Italian parents must prove their children are vaccinated before they can go to school
Italian parents have been told they must provide proof their children are vaccinated before they can go to school.
The news follows months of debates over compulsory vaccinations, both in Italy and other areas of the world.
The BBC report that the law came following an increase in measles cases, with officials saying vaccination rates have improved since it was introduced.
The deadline for certification was meant to be March 10, following a previous delay. However, as that was a Sunday, it was extended an extra 24 hours.
Parents may be fined up to €500 if they send their unvaccinated children to school, while kids under the age of six may be turned away if they are not vaccinated.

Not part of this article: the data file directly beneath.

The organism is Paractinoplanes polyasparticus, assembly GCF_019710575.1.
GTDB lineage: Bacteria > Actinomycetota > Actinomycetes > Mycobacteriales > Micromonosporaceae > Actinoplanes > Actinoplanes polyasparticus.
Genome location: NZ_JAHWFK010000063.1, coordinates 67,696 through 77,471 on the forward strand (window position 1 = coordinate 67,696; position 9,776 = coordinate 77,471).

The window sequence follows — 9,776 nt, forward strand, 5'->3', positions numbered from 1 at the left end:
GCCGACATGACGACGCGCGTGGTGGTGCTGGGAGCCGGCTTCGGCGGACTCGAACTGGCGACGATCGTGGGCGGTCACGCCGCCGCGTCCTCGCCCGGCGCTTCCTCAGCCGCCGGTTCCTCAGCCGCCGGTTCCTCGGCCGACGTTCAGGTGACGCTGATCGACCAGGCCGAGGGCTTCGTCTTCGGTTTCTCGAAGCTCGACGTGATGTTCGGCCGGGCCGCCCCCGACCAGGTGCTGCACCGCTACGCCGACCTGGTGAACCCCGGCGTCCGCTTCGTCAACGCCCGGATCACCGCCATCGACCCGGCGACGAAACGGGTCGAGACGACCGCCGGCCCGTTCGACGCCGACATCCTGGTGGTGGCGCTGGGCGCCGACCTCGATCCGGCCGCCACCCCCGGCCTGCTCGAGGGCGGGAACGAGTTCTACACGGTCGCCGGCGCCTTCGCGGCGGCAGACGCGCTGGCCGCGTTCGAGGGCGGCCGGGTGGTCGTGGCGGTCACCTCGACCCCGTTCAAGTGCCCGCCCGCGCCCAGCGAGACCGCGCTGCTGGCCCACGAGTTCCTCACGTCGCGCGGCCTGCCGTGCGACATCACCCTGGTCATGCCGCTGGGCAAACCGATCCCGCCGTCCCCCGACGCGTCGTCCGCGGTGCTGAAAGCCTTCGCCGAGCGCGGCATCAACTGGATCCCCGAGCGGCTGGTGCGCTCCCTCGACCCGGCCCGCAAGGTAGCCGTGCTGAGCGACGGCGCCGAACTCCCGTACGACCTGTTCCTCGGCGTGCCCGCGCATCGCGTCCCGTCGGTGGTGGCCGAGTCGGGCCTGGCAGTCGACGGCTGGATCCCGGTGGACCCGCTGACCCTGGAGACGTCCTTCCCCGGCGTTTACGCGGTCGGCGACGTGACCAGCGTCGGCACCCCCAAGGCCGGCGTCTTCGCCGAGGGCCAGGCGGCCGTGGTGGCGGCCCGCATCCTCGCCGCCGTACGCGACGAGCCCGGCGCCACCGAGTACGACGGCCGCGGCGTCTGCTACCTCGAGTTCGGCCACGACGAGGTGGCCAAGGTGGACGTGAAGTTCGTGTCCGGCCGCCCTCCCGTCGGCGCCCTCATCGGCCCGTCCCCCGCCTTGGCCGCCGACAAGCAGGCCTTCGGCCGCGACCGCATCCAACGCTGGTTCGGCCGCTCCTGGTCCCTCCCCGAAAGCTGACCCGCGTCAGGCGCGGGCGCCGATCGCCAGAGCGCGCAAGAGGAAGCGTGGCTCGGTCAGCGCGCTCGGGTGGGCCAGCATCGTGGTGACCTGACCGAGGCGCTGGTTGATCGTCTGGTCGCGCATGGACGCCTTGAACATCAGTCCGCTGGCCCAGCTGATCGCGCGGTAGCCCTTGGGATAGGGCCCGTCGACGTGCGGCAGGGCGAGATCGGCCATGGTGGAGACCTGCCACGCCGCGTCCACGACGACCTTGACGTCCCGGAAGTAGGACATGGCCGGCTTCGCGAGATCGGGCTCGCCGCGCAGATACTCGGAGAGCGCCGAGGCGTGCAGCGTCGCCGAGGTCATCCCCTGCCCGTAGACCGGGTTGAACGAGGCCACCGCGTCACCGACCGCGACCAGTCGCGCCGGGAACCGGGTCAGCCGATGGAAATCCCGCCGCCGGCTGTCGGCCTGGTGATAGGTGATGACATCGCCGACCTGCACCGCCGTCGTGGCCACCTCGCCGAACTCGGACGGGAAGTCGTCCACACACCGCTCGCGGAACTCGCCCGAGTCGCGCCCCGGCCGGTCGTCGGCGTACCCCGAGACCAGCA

Under the new law, kids must receive a range of vaccinations before they attend school. These include vaccines for chickenpox, polio, measles, mumps and rubella.
According to the rules, children under six-years-old will be excluded from nursery and kindergarten if they don't have proof of vaccination.
While those between the ages of six and 16 cannot be banned from attending school, parents may face fines if they don't complete the mandatory vaccinations.
Health Minister Giulia Grillo told La Republica that the rules were simple: "No vaccine, no school."